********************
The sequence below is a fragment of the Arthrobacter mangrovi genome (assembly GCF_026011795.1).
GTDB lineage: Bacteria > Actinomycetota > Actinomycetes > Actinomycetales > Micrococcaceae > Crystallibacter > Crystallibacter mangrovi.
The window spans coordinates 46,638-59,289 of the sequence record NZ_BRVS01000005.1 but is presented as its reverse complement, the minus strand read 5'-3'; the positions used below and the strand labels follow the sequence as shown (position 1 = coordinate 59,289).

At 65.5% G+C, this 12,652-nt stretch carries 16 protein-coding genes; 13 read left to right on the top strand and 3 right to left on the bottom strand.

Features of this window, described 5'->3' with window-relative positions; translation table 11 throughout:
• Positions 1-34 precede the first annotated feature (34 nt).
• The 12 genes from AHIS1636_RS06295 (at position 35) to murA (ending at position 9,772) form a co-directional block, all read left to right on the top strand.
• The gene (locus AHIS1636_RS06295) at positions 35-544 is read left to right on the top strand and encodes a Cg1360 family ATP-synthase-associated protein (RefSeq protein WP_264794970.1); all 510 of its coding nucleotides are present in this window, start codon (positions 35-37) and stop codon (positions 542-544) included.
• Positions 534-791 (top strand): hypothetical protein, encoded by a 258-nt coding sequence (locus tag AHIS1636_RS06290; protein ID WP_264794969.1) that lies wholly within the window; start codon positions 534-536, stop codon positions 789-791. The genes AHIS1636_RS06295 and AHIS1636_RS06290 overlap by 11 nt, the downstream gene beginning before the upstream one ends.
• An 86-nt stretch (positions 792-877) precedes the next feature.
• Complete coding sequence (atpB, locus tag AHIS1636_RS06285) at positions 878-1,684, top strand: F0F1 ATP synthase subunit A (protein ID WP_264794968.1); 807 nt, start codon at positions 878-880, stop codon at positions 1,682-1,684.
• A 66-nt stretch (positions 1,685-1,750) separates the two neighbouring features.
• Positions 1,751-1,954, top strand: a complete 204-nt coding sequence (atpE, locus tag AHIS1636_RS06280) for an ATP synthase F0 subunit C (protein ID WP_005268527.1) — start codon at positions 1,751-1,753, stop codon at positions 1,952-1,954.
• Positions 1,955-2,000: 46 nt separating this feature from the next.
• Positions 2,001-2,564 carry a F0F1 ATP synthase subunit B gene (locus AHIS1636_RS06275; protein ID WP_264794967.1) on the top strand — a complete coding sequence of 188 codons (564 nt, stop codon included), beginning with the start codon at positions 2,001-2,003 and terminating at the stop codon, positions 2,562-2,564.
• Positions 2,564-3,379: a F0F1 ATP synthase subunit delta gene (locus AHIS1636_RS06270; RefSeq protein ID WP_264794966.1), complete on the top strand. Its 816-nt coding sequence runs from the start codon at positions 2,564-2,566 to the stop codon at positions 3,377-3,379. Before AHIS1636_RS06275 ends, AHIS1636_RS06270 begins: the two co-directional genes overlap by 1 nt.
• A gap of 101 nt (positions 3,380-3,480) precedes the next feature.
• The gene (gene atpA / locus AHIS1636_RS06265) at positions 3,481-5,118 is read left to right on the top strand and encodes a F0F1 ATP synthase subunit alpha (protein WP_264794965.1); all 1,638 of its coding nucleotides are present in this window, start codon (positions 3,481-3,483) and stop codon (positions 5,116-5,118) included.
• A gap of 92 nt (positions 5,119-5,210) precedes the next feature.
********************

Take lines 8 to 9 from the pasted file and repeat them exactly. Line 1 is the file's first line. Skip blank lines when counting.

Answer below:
• The gene (locus AHIS1636_RS06295) at positions 35-544 is read left to right on the top strand and encodes a Cg1360 family ATP-synthase-associated protein (RefSeq protein WP_264794970.1); all 510 of its coding nucleotides are present in this window, start codon (positions 35-37) and stop codon (positions 542-544) included.
• Positions 534-791 (top strand): hypothetical protein, encoded by a 258-nt coding sequence (locus tag AHIS1636_RS06290; protein ID WP_264794969.1) that lies wholly within the window; start codon positions 534-536, stop codon positions 789-791. The genes AHIS1636_RS06295 and AHIS1636_RS06290 overlap by 11 nt, the downstream gene beginning before the upstream one ends.